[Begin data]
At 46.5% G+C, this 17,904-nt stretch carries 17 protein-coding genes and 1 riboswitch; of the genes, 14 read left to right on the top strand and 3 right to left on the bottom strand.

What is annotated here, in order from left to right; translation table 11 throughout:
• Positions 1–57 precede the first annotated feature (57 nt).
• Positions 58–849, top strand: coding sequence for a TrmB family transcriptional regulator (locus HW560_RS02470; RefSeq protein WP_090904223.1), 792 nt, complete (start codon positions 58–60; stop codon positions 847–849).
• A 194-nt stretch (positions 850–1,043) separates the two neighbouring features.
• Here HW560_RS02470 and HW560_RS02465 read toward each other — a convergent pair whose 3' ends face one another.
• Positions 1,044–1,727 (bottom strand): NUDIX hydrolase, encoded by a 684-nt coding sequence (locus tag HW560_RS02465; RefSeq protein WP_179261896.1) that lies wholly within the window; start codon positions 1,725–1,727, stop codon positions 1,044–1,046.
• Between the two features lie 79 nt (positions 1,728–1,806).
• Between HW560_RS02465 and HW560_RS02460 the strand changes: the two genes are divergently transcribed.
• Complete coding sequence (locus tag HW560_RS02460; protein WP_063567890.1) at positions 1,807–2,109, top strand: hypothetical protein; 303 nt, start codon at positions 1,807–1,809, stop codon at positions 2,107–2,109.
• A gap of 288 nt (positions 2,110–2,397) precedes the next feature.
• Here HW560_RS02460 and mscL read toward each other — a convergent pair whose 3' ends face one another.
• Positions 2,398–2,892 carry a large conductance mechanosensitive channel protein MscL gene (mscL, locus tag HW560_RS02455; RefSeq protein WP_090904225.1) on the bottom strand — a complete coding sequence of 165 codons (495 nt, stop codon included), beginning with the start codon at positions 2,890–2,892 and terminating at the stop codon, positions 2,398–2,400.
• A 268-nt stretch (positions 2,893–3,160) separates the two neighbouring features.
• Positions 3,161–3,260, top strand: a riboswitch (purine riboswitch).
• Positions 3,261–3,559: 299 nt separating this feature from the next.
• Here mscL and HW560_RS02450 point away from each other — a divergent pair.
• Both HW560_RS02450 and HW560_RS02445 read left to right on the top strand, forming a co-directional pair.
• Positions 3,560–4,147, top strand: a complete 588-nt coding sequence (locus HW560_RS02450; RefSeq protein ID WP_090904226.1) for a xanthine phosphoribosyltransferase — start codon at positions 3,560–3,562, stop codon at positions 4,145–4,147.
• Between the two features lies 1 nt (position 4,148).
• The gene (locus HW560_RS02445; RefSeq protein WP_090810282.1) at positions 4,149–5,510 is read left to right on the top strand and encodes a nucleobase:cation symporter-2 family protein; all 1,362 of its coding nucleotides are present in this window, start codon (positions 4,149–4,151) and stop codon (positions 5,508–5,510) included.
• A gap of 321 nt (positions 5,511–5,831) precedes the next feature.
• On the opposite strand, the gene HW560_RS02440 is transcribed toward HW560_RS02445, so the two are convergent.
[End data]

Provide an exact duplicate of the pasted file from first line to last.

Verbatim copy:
At 46.5% G+C, this 17,904-nt stretch carries 17 protein-coding genes and 1 riboswitch; of the genes, 14 read left to right on the top strand and 3 right to left on the bottom strand.

What is annotated here, in order from left to right; translation table 11 throughout:
• Positions 1–57 precede the first annotated feature (57 nt).
• Positions 58–849, top strand: coding sequence for a TrmB family transcriptional regulator (locus HW560_RS02470; RefSeq protein WP_090904223.1), 792 nt, complete (start codon positions 58–60; stop codon positions 847–849).
• A 194-nt stretch (positions 850–1,043) separates the two neighbouring features.
• Here HW560_RS02470 and HW560_RS02465 read toward each other — a convergent pair whose 3' ends face one another.
• Positions 1,044–1,727 (bottom strand): NUDIX hydrolase, encoded by a 684-nt coding sequence (locus tag HW560_RS02465; RefSeq protein WP_179261896.1) that lies wholly within the window; start codon positions 1,725–1,727, stop codon positions 1,044–1,046.
• Between the two features lie 79 nt (positions 1,728–1,806).
• Between HW560_RS02465 and HW560_RS02460 the strand changes: the two genes are divergently transcribed.
• Complete coding sequence (locus tag HW560_RS02460; protein WP_063567890.1) at positions 1,807–2,109, top strand: hypothetical protein; 303 nt, start codon at positions 1,807–1,809, stop codon at positions 2,107–2,109.
• A gap of 288 nt (positions 2,110–2,397) precedes the next feature.
• Here HW560_RS02460 and mscL read toward each other — a convergent pair whose 3' ends face one another.
• Positions 2,398–2,892 carry a large conductance mechanosensitive channel protein MscL gene (mscL, locus tag HW560_RS02455; RefSeq protein WP_090904225.1) on the bottom strand — a complete coding sequence of 165 codons (495 nt, stop codon included), beginning with the start codon at positions 2,890–2,892 and terminating at the stop codon, positions 2,398–2,400.
• A 268-nt stretch (positions 2,893–3,160) separates the two neighbouring features.
• Positions 3,161–3,260, top strand: a riboswitch (purine riboswitch).
• Positions 3,261–3,559: 299 nt separating this feature from the next.
• Here mscL and HW560_RS02450 point away from each other — a divergent pair.
• Both HW560_RS02450 and HW560_RS02445 read left to right on the top strand, forming a co-directional pair.
• Positions 3,560–4,147, top strand: a complete 588-nt coding sequence (locus HW560_RS02450; RefSeq protein ID WP_090904226.1) for a xanthine phosphoribosyltransferase — start codon at positions 3,560–3,562, stop codon at positions 4,145–4,147.
• Between the two features lies 1 nt (position 4,148).
• The gene (locus HW560_RS02445; RefSeq protein WP_090810282.1) at positions 4,149–5,510 is read left to right on the top strand and encodes a nucleobase:cation symporter-2 family protein; all 1,362 of its coding nucleotides are present in this window, start codon (positions 4,149–4,151) and stop codon (positions 5,508–5,510) included.
• A gap of 321 nt (positions 5,511–5,831) precedes the next feature.
• On the opposite strand, the gene HW560_RS02440 is transcribed toward HW560_RS02445, so the two are convergent.